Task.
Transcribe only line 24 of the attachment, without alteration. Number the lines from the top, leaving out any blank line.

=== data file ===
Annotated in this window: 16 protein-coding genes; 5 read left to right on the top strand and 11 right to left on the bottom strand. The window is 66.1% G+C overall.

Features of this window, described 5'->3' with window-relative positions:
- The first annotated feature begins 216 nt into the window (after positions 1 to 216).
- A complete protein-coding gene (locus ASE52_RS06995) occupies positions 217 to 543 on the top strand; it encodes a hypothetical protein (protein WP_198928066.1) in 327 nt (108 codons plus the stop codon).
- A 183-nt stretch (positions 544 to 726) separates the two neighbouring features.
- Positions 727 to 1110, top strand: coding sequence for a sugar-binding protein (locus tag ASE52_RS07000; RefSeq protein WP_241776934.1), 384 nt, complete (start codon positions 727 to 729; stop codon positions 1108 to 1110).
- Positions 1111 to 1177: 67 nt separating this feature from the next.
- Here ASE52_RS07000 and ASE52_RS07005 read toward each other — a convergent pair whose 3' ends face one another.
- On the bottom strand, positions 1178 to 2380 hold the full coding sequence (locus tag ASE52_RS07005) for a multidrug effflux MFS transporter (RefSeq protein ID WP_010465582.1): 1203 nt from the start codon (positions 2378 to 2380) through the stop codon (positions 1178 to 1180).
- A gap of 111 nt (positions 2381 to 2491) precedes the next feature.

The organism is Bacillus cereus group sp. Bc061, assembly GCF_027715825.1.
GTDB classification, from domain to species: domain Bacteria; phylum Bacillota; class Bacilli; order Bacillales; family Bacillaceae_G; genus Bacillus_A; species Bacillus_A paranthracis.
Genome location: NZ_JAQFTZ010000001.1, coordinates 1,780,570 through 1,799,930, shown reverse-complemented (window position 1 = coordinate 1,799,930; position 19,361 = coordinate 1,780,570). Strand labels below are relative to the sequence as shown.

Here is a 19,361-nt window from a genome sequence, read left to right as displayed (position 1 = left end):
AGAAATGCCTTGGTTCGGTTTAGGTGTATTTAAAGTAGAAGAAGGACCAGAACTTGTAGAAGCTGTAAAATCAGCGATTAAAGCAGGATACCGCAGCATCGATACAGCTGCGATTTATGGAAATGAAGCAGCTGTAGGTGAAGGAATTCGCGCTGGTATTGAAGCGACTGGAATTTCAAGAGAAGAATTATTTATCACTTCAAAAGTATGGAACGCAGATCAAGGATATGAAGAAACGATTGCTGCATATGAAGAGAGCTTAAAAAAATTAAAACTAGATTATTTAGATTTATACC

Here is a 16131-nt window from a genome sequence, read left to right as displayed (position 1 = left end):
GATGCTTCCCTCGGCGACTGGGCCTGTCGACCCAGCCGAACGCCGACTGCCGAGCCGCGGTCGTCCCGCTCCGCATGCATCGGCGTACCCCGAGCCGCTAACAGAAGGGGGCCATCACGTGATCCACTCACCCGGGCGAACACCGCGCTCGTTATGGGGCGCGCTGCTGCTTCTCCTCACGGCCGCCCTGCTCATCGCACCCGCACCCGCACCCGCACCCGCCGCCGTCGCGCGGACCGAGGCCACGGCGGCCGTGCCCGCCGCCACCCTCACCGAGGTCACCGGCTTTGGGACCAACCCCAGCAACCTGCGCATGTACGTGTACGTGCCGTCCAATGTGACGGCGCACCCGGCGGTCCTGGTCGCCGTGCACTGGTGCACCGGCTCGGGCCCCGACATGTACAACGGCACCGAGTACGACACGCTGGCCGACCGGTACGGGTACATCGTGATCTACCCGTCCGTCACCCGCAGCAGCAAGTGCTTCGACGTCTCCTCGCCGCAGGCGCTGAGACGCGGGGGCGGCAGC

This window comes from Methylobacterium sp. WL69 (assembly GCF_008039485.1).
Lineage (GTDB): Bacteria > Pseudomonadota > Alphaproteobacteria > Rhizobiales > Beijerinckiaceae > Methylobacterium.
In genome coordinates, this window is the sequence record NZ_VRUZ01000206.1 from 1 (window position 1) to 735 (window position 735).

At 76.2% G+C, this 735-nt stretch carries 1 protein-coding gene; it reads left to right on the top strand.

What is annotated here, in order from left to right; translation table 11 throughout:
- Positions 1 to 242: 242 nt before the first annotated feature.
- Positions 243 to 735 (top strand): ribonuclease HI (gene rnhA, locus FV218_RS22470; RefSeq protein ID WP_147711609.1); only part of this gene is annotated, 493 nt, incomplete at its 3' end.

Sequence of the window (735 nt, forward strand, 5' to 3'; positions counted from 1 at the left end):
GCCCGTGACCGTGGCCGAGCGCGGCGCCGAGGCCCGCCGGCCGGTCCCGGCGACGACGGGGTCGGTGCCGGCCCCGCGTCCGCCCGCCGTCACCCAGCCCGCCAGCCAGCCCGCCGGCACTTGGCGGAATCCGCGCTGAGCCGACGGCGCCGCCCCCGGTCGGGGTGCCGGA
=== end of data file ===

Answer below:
- Positions 243 to 735 (top strand): ribonuclease HI (gene rnhA, locus FV218_RS22470; RefSeq protein ID WP_147711609.1); only part of this gene is annotated, 493 nt, incomplete at its 3' end.